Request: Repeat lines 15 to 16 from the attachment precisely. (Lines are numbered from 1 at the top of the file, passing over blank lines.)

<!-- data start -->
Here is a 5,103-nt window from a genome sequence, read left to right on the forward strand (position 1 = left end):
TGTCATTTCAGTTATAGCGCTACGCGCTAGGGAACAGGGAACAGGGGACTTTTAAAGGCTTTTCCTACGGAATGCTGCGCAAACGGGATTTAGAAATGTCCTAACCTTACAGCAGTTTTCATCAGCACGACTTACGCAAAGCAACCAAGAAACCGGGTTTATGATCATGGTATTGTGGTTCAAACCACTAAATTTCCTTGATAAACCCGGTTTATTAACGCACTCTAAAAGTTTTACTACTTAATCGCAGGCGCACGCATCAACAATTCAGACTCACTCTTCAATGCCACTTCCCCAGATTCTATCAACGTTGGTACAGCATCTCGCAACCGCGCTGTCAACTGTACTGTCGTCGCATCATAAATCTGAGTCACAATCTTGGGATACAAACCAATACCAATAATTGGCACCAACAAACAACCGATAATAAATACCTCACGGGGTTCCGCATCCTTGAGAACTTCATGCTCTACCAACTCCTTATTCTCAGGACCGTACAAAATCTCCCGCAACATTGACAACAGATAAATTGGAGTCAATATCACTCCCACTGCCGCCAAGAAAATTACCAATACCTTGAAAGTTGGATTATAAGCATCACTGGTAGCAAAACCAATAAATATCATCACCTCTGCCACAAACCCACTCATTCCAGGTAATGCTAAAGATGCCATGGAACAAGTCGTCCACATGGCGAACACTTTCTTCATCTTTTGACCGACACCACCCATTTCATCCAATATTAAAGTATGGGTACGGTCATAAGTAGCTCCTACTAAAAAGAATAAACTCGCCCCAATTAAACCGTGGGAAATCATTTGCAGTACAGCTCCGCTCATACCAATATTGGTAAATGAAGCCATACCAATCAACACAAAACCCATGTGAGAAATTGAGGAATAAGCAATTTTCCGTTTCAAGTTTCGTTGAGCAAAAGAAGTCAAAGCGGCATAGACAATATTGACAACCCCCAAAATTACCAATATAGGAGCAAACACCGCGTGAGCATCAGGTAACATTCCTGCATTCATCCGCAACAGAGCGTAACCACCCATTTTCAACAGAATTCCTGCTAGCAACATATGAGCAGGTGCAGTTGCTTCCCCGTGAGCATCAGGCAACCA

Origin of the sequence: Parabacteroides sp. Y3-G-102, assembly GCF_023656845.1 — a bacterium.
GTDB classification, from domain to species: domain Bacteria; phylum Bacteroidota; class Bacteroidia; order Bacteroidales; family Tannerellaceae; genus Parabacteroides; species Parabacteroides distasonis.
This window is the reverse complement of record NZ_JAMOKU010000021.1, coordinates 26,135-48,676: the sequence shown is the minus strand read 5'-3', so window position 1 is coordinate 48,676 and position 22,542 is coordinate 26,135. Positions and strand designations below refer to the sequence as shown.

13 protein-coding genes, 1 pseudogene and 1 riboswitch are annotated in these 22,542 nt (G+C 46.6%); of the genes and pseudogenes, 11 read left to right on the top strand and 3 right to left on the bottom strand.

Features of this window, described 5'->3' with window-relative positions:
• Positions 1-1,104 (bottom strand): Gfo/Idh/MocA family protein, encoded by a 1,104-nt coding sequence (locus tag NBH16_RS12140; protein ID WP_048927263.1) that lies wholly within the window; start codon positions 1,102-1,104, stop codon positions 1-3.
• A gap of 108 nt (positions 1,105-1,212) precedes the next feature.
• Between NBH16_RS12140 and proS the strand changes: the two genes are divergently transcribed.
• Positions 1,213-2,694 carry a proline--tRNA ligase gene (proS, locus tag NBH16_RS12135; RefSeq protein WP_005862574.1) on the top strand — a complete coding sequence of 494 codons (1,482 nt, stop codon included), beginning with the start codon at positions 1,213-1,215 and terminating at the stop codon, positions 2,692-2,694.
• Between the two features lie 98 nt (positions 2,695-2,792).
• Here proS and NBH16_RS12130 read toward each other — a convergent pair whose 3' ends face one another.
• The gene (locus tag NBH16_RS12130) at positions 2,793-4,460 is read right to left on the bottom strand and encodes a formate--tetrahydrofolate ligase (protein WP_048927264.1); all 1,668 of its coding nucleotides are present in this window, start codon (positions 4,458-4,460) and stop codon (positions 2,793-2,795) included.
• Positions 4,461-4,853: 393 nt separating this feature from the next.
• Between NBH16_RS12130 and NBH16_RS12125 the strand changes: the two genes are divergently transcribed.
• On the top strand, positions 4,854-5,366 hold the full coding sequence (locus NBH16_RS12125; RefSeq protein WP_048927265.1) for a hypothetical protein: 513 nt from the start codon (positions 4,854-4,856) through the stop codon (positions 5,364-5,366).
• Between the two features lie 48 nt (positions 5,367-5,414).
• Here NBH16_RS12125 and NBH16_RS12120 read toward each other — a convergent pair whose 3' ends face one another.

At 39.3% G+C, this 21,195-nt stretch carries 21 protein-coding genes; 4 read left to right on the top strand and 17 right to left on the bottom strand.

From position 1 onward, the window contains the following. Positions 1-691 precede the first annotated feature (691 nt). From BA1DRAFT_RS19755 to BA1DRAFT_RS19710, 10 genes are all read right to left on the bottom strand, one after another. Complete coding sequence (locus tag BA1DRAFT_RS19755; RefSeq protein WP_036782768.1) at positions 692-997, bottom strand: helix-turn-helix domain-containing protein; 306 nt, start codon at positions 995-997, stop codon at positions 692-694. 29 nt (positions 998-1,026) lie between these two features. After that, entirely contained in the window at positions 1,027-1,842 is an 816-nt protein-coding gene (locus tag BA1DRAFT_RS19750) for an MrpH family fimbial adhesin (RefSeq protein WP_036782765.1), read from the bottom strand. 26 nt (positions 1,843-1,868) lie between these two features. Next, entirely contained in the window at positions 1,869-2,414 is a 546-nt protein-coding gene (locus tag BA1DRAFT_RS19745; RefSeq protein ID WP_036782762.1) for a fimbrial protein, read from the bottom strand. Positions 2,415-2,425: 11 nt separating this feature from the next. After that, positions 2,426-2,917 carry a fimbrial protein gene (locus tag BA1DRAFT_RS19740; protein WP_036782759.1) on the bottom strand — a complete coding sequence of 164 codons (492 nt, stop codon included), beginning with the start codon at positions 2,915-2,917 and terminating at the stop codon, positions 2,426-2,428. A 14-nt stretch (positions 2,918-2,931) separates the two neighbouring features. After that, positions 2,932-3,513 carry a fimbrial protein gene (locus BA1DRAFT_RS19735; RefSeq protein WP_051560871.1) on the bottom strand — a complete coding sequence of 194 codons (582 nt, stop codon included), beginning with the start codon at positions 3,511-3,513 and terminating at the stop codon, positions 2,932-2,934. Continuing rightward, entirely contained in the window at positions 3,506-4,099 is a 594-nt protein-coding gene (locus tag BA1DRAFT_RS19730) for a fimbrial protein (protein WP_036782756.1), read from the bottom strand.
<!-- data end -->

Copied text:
• Positions 4,461-4,853: 393 nt separating this feature from the next.
• Between NBH16_RS12130 and NBH16_RS12125 the strand changes: the two genes are divergently transcribed.